Is it safe to take hormone replacement therapy (HRT) during menopause?

Dr. Mehmet Oz, MD
Cardiologist (Heart Specialist)

Prior to 2002, hormone replacement therapy or HRT (now called hormone therapy) was a very common treatment for women suffering from hot flashes and other symptoms of menopause, including insomnia.

In 2002, a large clinical trial found that hormone therapy posed more risks than benefits for postmenopausal women. The study found that women taking a combination of oral estrogen-progestin could have increased risk of heart disease, breast cancer, stroke and abnormal mammograms. For women who took estrogen without progestin, there was no increased risk of breast cancer or heart disease, but there was higher risk of uterine cancer. The North American Menopause Society found in 2017 that breast cancer risk from hormone therapy was associated with long duration of use, not short-term use.

Despite these risks, for some women the benefits of estrogen therapy outweigh the risks. These include women who experience premature menopause (before age 40) and who are suffering from osteoporosis.

Estrogen therapy helps reduce hot flashes, vaginal symptoms and difficulty with urination. If these factors contribute to insomnia, you might want to talk to your doctor about trying a low-dose, short-term estrogen supplement. Many women start taking estrogen supplements just to get some sleep because sleep deprivation can lead to a host of health problems.

I’ll give you the headline first: Estrogen and progestogen therapy started soon after menopause not only relieve symptoms, but appear safe.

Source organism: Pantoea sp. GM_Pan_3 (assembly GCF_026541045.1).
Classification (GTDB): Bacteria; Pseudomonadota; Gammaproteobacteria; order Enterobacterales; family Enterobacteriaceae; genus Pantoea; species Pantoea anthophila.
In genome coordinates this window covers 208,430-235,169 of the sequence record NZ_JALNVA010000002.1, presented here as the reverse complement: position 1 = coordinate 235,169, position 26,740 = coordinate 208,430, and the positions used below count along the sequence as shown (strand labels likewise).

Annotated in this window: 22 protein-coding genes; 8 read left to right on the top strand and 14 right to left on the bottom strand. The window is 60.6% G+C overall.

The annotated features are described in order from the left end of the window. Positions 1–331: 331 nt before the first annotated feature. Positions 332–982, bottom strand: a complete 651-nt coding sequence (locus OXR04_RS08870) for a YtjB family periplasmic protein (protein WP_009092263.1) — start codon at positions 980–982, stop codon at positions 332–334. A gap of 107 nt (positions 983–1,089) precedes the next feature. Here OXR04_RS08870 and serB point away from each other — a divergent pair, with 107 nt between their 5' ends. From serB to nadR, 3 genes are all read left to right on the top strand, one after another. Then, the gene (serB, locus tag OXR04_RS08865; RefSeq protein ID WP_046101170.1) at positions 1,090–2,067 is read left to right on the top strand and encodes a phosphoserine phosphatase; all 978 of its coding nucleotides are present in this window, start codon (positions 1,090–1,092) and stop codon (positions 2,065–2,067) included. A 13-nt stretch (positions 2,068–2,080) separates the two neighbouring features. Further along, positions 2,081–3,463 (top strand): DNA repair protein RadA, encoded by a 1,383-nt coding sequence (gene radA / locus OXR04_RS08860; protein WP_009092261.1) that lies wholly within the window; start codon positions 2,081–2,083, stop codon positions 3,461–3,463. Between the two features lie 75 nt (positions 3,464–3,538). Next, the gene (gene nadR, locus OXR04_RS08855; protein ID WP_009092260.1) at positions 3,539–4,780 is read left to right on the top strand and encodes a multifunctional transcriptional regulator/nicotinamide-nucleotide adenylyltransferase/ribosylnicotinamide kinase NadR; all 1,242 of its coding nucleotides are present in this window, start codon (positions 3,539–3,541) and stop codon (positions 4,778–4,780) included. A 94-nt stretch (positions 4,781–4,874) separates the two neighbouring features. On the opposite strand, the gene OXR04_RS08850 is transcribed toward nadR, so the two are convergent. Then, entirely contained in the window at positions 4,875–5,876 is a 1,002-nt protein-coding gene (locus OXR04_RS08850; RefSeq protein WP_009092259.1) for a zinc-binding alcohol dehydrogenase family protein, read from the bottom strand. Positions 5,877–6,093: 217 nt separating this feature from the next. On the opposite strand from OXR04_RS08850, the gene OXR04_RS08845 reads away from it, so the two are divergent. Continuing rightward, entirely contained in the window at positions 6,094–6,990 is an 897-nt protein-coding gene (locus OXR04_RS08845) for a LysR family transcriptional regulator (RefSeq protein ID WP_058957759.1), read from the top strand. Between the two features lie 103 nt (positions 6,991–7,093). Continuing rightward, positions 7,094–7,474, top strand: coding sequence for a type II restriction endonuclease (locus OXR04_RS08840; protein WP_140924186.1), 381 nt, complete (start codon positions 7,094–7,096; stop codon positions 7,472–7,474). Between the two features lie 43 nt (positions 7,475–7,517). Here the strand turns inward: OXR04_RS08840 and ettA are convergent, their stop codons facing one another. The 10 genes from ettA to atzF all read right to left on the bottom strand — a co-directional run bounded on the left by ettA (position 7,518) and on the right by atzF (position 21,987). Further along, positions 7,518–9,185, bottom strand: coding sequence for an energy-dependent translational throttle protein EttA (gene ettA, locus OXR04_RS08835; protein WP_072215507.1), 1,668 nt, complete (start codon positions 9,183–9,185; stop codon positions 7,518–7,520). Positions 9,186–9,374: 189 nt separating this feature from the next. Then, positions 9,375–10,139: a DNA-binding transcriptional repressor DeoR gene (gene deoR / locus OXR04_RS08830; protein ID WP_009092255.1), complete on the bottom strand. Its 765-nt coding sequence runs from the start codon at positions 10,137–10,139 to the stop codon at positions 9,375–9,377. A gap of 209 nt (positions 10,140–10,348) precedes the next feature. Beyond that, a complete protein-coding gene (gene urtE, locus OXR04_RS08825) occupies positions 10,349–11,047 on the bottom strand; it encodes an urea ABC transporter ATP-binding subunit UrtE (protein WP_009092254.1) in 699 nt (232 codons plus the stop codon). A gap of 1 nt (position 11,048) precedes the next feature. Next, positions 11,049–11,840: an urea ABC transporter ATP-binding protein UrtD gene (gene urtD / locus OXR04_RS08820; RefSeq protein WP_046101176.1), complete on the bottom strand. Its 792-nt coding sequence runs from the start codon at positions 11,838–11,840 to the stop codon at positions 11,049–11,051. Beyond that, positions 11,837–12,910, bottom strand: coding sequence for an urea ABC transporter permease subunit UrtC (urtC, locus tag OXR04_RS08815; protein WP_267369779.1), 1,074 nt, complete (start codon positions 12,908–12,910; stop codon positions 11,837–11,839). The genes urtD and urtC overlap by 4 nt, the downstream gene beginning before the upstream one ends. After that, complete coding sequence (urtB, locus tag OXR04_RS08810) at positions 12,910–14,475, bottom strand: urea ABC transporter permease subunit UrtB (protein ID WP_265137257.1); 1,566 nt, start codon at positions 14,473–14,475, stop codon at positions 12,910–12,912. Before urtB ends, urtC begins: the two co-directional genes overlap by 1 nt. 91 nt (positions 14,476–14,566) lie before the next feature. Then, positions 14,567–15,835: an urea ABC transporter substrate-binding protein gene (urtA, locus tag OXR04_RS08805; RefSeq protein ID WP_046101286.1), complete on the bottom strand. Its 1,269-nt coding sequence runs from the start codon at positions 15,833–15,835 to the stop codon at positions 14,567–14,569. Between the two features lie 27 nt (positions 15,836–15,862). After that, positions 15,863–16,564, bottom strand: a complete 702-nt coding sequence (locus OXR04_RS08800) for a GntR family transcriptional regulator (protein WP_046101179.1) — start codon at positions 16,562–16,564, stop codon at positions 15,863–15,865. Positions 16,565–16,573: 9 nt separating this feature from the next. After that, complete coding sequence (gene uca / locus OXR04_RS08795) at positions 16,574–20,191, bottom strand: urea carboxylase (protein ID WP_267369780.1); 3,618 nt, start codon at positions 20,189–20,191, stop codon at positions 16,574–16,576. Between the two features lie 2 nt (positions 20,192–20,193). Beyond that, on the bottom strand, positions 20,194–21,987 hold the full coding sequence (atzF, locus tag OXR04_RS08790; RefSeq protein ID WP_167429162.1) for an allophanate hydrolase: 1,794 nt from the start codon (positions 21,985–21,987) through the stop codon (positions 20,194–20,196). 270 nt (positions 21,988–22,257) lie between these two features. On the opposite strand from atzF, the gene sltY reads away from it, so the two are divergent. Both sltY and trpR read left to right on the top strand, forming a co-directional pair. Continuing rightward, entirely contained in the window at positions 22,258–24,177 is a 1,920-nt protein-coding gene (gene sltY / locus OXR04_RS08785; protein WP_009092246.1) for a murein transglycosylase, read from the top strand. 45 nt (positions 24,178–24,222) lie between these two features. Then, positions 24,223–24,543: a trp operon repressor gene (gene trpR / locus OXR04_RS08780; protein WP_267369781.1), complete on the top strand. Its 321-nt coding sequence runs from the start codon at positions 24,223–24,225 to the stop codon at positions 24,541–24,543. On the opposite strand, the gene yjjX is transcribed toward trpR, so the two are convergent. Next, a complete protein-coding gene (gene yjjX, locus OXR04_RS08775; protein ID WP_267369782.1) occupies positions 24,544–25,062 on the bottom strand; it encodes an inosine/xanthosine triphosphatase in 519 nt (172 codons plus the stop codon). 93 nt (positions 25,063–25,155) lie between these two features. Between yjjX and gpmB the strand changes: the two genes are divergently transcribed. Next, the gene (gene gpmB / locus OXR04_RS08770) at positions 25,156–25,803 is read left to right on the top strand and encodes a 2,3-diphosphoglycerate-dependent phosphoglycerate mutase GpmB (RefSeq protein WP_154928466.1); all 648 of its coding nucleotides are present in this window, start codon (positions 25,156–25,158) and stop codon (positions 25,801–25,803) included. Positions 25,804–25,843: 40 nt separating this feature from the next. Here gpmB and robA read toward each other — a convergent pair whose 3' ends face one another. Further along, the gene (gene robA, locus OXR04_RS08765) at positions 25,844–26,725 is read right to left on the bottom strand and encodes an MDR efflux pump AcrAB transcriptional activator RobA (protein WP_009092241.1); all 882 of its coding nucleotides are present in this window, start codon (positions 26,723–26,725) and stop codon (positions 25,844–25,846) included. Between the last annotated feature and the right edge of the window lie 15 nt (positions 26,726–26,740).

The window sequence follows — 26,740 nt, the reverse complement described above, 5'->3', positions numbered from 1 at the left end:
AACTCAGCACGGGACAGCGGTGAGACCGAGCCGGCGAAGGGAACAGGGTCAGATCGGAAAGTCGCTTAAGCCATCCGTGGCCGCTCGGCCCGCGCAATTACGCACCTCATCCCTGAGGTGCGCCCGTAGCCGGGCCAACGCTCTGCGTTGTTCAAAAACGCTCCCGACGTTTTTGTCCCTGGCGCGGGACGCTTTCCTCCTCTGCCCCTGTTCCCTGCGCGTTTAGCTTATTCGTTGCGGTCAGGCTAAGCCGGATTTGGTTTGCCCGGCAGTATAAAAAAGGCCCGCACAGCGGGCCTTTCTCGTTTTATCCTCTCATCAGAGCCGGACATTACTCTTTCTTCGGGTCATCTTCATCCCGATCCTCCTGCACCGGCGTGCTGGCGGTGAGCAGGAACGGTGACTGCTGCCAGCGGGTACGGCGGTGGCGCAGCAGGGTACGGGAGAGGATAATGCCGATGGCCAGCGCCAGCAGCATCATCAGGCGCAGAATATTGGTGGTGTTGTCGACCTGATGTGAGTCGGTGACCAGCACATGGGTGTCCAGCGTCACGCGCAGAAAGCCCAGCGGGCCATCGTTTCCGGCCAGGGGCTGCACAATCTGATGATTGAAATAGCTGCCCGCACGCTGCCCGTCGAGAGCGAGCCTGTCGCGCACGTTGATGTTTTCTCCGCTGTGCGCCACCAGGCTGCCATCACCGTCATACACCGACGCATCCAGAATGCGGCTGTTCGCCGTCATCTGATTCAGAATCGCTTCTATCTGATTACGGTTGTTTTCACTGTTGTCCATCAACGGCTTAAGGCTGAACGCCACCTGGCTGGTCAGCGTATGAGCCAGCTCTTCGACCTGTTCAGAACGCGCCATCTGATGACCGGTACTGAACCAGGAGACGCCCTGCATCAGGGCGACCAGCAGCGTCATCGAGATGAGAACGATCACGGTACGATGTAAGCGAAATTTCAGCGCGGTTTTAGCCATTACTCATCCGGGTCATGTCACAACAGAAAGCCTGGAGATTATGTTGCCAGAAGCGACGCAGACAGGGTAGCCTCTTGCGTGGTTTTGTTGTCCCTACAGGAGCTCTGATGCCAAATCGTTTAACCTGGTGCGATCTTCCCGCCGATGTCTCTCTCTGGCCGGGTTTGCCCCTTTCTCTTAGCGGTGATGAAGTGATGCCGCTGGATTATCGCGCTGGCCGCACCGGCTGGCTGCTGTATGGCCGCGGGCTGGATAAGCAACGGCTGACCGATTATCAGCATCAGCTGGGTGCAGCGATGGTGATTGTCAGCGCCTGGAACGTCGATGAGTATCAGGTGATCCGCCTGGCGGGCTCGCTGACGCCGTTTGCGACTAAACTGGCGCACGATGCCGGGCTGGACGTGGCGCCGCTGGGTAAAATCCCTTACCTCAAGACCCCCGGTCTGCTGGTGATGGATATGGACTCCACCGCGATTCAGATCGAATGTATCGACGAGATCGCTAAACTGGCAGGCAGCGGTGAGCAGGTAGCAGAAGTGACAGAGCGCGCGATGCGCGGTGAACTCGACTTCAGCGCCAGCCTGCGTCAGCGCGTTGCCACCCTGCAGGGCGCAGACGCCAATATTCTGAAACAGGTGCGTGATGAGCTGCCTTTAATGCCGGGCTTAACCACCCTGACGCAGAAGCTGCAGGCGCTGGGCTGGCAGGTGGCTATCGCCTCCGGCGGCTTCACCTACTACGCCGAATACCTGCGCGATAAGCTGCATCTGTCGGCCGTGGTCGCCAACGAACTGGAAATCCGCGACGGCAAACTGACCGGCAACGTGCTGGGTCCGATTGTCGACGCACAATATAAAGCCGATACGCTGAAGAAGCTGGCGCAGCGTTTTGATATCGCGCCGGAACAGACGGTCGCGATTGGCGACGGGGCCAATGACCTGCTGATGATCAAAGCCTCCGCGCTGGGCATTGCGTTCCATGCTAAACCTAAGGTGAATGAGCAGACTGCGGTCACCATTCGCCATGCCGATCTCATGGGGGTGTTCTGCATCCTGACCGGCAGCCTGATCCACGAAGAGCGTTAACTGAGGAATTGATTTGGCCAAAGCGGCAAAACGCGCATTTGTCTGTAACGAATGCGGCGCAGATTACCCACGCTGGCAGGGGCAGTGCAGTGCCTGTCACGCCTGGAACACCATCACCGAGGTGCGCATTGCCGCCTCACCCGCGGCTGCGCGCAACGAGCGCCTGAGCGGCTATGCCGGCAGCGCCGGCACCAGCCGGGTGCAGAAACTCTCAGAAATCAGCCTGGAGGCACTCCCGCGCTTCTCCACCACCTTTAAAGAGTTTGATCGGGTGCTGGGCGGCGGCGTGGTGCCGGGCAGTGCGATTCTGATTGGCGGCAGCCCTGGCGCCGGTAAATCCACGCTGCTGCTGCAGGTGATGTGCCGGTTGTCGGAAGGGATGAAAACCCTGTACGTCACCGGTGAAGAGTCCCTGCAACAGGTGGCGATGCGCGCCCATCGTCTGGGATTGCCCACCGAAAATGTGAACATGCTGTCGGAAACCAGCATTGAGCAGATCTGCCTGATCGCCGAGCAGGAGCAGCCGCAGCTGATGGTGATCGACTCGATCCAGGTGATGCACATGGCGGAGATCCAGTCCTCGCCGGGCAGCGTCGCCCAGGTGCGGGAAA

The Kronos Early Estrogen Prevention Study (KEEPS) was a four-year, randomized, double-blinded, placebo-controlled clinical trial (in other words: reliable, scientific and unbiased) of low-dose oral or transdermal estrogen and progesterone in 727 healthy women ages 42 to 58 who were within three years of the onset of menopause.

There were three groups:

  • Group 1 received oral estrogen (given as Premarin, 0.45 mg/day—a lower dose than the 0.625 mg/day used in the WHI).
  • Group 2 received a transdermal estradiol (given by Climara patch, 50 µg/day (µg = microgram)).
  • Group 3 received a placebo (no hormone).

In women who used either oral or transdermal estrogen, there was excellent relief of symptoms. There was no increase in blood pressure, no effects on atherosclerosis, no increase in breast cancer or uterine cancer, or blood clots associated with stroke and myocardial infarction.

Oral estrogen was associated with an increase in HDL (“good”) cholesterol along with a decrease in LDL (“bad”) cholesterol. However, there was an increase in triglyceride levels.

Transdermal estrogen did not affect cholesterol or triglycerides, and lowered insulin resistance.

The bottom line is it appears to be safe for most newly menopausal women to use hormone therapy. While both oral and transdermal estrogen have minimal risks, there appear to be advantages of transdermal estrogen therapy, particularly if a women is diabetic or at risk for cardiovascular disease.

How long can a woman safely continue hormone therapy? No one really knows, but as the study continues, that question will be answered as well.

So, there you have it. The KEEPS study researchers emphasize that hormone therapy must be individualized depending on symptoms, priorities and risk factors. Estrogen isn’t poison, and, for the most part, miserable menopausal women can be flash-free and no longer need to feel like they are risking their lives in the name of a good night of sleep.

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Important: This content reflects information from various individuals and organizations and may offer alternative or opposing points of view. It should not be used for medical advice, diagnosis or treatment. As always, you should consult with your healthcare provider about your specific health needs.